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Combined hormone therapy in postmenopausal women with features of metabolic syndrome. Results from a population-based study of Swedish women: Women’s Health in the Lund Area study

Shakir, Yasameen A. MD1; Samsioe, Göran MD, PhD1; Nerbrand, Christina MD, PhD2; Lidfeldt, Jonas MD, PhD3

doi: 10.1097/01.GME.0000133076.09175.6D

Objective: To delineate the influence of hormone therapy (HT) on features of metabolic syndrome with special reference to the composition and mode of administration of three specific HT regimens, all containing estradiol (E2) + norethisterone.

Design: The Women’s Health in the Lund Area project screened all women (n = 10,766), born between 1935 and 1945. Complete data were obtained from 6,917 women. Those at or above defined cutoff limits were considered positively screened (n = 3,593) for metabolic syndrome. All of them were invited to undergo an oral glucose tolerance test; 2,923 women accepted. After excluding 200 women with impaired fasting glucose, 2,723 women were included in the present analysis. Serum lipids were determined by conventional standard methods at the department of clinical chemistry of Lund University Hospital.

Results: According to World Health Organization criteria, 2,123 women had normal glucose tolerance and 600 women had impaired glucose tolerance (IGT). IGT was less common (P = 0.001) among users of a transdermal patch [CYC-TRANS; E2 50 μg + norethisterone acetate (NETA) 250μg] compared with the two-combined oral regimen [CON-O (continuous oral E2 2 mg + NETA 1 mg) + CYC-O (sequential oral E2 2 mg + NETA 1 mg)]. Furthermore, IGT was more common among CON-O users when compared with either the CYC-O + CYC-TRANS group (P = 0.002) or the CYC-TRANS only group (P = 0.001). There were no significant differences between CYC-O versus CYC-TRANS or CON-O. Serum levels of total cholesterol were higher in the CYC-TRANS group than in the combined CON-O + CYC-O group (P < 0.05); they also were higher (P = 0.05) when comparing the CYC-O + CYC-TRANS versus CON-O as well as higher in CYC-TRANS versus CON-O (P < 0.05). Serum high-density lipoprotein cholesterol levels were higher in the CYC-O (P = 0.001), CYC-TRANS (P < 0.05), and the CYC-O + CYC-TRANS (P = 0.001) groups when compared with the CON-O users. There were no differences in the mean age, blood pressure (systolic and diastolic), body mass index, waste-hip ratio, or the rate of cigarette and alcohol consumption between the different hormone regimens.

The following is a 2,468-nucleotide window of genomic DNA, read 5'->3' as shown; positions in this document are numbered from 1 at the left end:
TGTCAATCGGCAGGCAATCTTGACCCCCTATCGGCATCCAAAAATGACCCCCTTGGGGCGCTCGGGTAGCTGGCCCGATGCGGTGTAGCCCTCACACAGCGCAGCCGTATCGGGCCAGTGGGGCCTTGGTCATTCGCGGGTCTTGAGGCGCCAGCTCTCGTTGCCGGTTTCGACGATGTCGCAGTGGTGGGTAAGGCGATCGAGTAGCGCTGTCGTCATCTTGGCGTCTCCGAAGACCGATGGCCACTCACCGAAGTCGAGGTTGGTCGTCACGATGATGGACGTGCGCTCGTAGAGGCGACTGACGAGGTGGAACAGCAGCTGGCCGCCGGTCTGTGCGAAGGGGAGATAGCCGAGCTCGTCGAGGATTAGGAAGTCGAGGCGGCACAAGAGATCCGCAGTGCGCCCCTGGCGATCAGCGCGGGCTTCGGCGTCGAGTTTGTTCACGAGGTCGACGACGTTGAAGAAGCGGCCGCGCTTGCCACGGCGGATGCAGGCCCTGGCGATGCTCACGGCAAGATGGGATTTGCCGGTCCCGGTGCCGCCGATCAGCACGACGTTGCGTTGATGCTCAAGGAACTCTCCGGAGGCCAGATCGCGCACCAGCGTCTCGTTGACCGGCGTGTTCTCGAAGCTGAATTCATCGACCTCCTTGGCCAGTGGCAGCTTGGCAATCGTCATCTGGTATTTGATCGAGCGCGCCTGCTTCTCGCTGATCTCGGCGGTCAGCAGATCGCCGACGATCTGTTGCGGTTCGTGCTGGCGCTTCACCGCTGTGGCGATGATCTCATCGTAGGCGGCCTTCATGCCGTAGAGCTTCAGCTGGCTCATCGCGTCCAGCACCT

Conclusion: The risk of having a pathological glucose load was lower in transdermal versus oral users of HT. Transdermal HT could be regarded as first-line treatment in women at risk of developing diabetes.

Based on 2,723 oral glucose tolerance tests in middle-aged women, the use of transdermal hormone therapy was associated with less risk than oral hormone therapy for a pathological response.

From the 1 Department of Obstetrics and Gynecology, Lund University Hospital, Lund, Sweden; 2 Department of Medicine, and 3 Department of Community Medicine, Lund University, Lund, Sweden.

Received July 1, 2003; revised and accepted December 11, 2003.

This study was supported by grants from the Skane County Council

Foundation for Research and Development and the Faculty of Medicine at Lund University.

Address correspondence to: Prof. Göran Samsioe, Department of Gynecology and Obstetrics, Lund University Hospital, S-22185, Lund, Sweden. E-mail:

©2004The North American Menopause Society